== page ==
To do this fast (before the staff sees ‘em! bad, bad customers!), iPhone users simply photograph the book and let technology take it from there. As Poynter explains:

“Now Amazon makes the process faster and easier with an iPhone App. With Price Check for iPhone, buyers can photograph the bar code of a book (or any other product), say the product name, or type it in. Amazon will find the product and offer it for sale—often for much less. Point, scan, check, click, done. And Amazon delivers.”

Blatantly Criminal

“If only the problem were just cell phone pilferers,” writes Suzanne White, author of bestselling astrology books. “People today can scan my entire books and put them up for sale all over the Internet — Kindle, Nook, Crook, et al, and nobody stops them. Others try. I try. But we don’t always succeed.”

White says that “Amazon now asks authors placing their books on Kindle to check a box attesting that they own the rights.” But elsewhere, piracy flourishes. One magazine group in France copied an astrology book by White and “pleaded innocence” when she sued. This group “tried to prove I was complicit because I had written horoscopes for one of their magazines. They had very powerful big guns.” She settled for 5000 francs.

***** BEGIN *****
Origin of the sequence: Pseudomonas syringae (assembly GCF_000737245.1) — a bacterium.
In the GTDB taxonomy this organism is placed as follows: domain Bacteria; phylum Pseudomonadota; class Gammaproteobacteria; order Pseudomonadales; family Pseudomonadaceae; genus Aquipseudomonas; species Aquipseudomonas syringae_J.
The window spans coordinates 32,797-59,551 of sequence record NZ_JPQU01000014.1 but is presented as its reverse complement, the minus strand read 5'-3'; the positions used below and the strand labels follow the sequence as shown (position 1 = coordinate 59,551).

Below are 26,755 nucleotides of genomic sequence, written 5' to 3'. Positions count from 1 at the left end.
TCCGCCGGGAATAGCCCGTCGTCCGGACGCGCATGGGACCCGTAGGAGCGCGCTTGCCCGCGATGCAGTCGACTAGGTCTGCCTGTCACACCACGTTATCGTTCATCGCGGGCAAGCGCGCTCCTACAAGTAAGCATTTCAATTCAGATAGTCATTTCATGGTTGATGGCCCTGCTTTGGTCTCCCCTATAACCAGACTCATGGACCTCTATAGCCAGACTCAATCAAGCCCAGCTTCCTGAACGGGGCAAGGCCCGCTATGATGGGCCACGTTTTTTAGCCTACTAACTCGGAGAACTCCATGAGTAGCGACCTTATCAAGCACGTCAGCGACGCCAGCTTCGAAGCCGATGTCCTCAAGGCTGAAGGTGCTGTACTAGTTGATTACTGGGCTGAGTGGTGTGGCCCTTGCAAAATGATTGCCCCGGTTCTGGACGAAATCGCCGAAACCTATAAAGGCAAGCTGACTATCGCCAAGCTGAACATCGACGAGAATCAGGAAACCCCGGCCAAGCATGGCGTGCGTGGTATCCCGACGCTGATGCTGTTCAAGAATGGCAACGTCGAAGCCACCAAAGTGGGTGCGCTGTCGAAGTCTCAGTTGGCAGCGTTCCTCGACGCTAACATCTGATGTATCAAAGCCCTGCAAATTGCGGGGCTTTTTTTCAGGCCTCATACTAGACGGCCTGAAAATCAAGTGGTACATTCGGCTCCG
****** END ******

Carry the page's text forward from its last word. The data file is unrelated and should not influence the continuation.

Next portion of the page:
In another case, “back in the beginning of Facebook, I found an
app called Chinese Horoscopes that used my text,” White recalls. “It was doing such good business that after much haggling, I eventually went into business with the guy! He had taken the texts quite innocently from a site that claims to ‘share copyrights.’ I wrote a stinging how-dare-you letter to the owner who wrote back saying that because the company was offshore, I could do nothing.”

The commercial appeal of nonfiction books makes them vulnerable. “Astrology and Tarot and I Ching or diet or cookbooks and many other subject areas are commercial and easily exploited,” White says. But novels are copied illegally, too, especially in foreign countries.